Tag: dinner

Soba Noodles with Shrimp, Lime, and Crispy Shallots

Soba Noodles with Shrimp // Serious Crust

Yes, yes, at this point, we all know that I have a thing for soba noodles. They are healthier than normal wheat pasta, and when you’re more into Asian food than Italian, they make a great alternative. They serve as a fantastic base for lots of sauces, from heavy (like peanut sauce) to light (like this sauce made of sesame oil, tamari, and agave), and are great to toss with seasonal ingredients (mango and zucchini in the summerkale in the winter) and a range of proteins (shredded teriyaki chicken or seared tofu).

More than anything, for me, they’re easy. It’s easy to add lots of healthy vegetables, they make great leftovers, and I know that I can whip up a sauce for them in 10 minutes or less. Throw in some sautéed vegetables or shrimp and you’ve got a dinner. Can it get easier than that? No. So on a busy night a couple weeks ago, Jonah and I made this delicious simple soba noodles with shrimp. This recipe served Jonah and I, with no leftovers (keep in mind, we were hungry). Go ahead and double it if you’re feeding more than two.

Soba Noodles with Shrimp, Lime, and Crispy Shallots

Ingredients

6-8 oz soba noodles
2 Tbl sesame oil
3 Tbl tamari or soy sauce
1/2 teaspoon agave syrup or honey
1 Tbl vegetable oil
1 large shallot, thinly sliced and separated into rings
3 garlic cloves, coarsely chopped
zest and juice of one lime
1/2 lb. shrimp, shelled and deveined
salt
1-2 scallions, thinly sliced
~1/4 cup cilantro, chopped
red pepper flakes or sriracha to taste
lime wedges for serving

Instructions

Boil a large pot of water, cook your soba noodles until tender, about 4 minutes. Drain and rinse with cold water. In a medium bowl, combine 1 Tbl of the sesame oil with the tamari or soy sauce, and agave or honey. Add the soba noodles and toss to evenly coat them with the sauce.

In a heavy bottomed pan (cast iron works great here), heat the vegetable oil over medium heat. Add the shallots and cook, stirring, until they’re golden and crisp. Remove the shallots to a plate covered with some paper towels. Lower the heat and add the garlic, cooking until it too is golden and crisp. Transfer to the paper towels too, and set aside.

In a mixing bowl, combine the lime zest and juice with the remaining 1 Tbl of sesame oil. Stir in the shrimp and season with salt, making sure the shrimp are evenly coated. Empty the contents of this bowl into the pan (the same one you cooked the shallots and garlic in), and cook them until they’re nice and glazed and just white throughout, about three minutes. Don’t walk away from the stove at this point – overcooked shrimp are not great.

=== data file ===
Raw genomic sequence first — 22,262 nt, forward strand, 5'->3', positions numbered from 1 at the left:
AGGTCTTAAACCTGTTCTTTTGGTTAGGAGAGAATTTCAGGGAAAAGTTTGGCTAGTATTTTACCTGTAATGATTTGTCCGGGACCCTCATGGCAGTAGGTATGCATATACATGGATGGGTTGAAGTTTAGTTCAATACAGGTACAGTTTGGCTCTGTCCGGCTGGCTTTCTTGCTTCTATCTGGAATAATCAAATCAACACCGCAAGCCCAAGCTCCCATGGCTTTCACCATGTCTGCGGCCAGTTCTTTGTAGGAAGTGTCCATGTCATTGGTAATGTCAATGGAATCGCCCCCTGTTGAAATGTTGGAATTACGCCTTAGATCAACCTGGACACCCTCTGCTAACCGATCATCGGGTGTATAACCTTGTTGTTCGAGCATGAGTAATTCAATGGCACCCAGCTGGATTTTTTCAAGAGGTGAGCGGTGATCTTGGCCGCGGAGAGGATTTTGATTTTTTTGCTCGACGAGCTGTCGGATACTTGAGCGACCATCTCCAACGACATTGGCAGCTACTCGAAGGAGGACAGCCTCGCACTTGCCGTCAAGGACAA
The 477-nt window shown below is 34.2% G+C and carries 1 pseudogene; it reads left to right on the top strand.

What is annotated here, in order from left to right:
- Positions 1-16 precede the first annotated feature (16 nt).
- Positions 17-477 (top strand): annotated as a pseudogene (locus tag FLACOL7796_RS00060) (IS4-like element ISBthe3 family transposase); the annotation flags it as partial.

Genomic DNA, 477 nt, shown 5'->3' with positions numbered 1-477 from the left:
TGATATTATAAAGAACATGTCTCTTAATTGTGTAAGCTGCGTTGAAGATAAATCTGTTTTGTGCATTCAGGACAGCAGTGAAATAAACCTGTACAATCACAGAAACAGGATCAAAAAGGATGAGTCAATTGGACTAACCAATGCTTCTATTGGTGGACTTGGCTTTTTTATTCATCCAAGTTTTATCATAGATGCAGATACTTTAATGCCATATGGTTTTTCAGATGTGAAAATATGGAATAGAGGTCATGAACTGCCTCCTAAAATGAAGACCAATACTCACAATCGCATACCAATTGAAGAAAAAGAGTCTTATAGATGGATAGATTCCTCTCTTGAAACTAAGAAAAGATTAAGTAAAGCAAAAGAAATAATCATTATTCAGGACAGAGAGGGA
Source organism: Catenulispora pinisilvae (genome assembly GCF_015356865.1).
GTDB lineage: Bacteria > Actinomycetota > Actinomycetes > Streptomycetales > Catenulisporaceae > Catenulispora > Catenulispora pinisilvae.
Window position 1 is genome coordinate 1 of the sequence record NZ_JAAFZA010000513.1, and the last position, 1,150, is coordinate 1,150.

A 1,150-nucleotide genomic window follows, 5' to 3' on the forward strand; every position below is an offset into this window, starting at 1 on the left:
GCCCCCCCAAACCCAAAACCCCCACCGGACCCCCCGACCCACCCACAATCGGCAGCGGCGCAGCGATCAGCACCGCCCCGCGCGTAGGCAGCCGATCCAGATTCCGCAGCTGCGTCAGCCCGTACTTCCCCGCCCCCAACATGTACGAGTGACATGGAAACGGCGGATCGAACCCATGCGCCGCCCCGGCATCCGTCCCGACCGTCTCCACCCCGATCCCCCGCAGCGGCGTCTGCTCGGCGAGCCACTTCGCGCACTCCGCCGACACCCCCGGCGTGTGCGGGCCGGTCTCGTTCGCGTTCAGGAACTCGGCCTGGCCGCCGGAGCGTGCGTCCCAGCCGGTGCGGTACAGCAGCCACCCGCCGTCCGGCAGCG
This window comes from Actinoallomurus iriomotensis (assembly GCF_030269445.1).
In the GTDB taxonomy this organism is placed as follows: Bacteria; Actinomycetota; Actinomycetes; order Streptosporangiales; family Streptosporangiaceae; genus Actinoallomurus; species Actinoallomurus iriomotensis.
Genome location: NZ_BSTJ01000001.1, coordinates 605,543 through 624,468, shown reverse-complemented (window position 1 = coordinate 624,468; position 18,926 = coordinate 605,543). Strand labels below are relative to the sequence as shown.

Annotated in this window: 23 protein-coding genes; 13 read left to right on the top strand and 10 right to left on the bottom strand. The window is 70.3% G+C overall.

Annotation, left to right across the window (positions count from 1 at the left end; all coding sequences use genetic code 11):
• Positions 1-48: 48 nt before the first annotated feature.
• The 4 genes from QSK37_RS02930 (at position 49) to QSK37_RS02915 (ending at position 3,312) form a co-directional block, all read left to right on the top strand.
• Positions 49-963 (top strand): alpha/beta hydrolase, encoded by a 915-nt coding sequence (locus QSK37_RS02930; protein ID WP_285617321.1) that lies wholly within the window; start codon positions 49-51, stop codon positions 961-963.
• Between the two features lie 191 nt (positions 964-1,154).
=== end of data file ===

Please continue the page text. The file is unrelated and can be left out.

Add the scallions, cilantro, and whatever amount of spicy ingredients you want to the noodles, and top with the shrimp. Serve with a lime wedge to squeeze over the top. Enjoy.

Weekend Finds 2:9:14

This edition of weekend finds is full of seriously useful articles and tips. Not just fun restaurants to try, but things that are actually good to know. Also, the polar vortex has hit Portland. Let’s get to it.

1. How to prep lemongrass

Lemongrass prep tips from Bon Appetit on Weekend Finds // Serious Crust by Annie Fassler
Lemongrass prep tips from Bon Appetit

This little tutorial would’ve been helpful a couple of weeks ago for that slow cooker Asian pork. Is it time yet for a second attempt?

2. How do you send back a dish?

How to send a dish back, from Food Republic on Weekend Finds // Serious Crust by Annie Fassler
Also, when I did a google image search for “how to send a dish back at a restaurant” this was the hilarious picture I found.

I don’t know that I’ve ever sent back a dish at a restaurant. Members of my family, who will go unnamed, definitely have. I honestly don’t know if I could have the gumption to do it! But now that I work at a restaurant, I realize how often it happens, simply via miscommunications and misunderstandings. Let me tell you, your server will be way nicer, and is way more likely to comp you a dessert or something, if you are kind about sending a dish back.

3. Keep your pan on the stove to clean it

Best way to clean those tough pans from the Kitchn, on Weekend Finds // Serious Crust by Annie Fassler
Get all the bits from the bottom of your pan with this cleaning tip.

Jonah and I have recently become big fans of this method of cleaning our pans (though we usually take the food out of the pan first, and sometimes even add a little soap to help with the really nasty ones). It makes such a big difference in cleaning our stainless steel pots and pans, and saves us time and elbow grease.

4. Butter chicken recipe/Indian food blog

Butter Chicken recipe from Quick Indian Cooking on Weekend Finds // Serious Crust by Annie Fassler
Butter Chicken recipe from Quick Indian Cooking on Weekend Finds

I have long been looking for a good resource for Indian food. I’ve been hurt (only emotionally) by internet recipes many times in my search for a Murgh Makhani recipe that mildly resembles the heaven that Swagat makes (if you haven’t been, I recommend it). Not only does this Butter Chicken recipe look good, but a lot of her recipes look good. Maybe it’s time for another try?

5. What wine to bring to a dinner party when you have no idea what’s for dinner

What wine to bring to dinner? From the Kitchn on Weekend Finds // Serious Crust by Annie Fassler
I have spent far too long in the wine aisle at the grocery store staring blankly at all the bottles.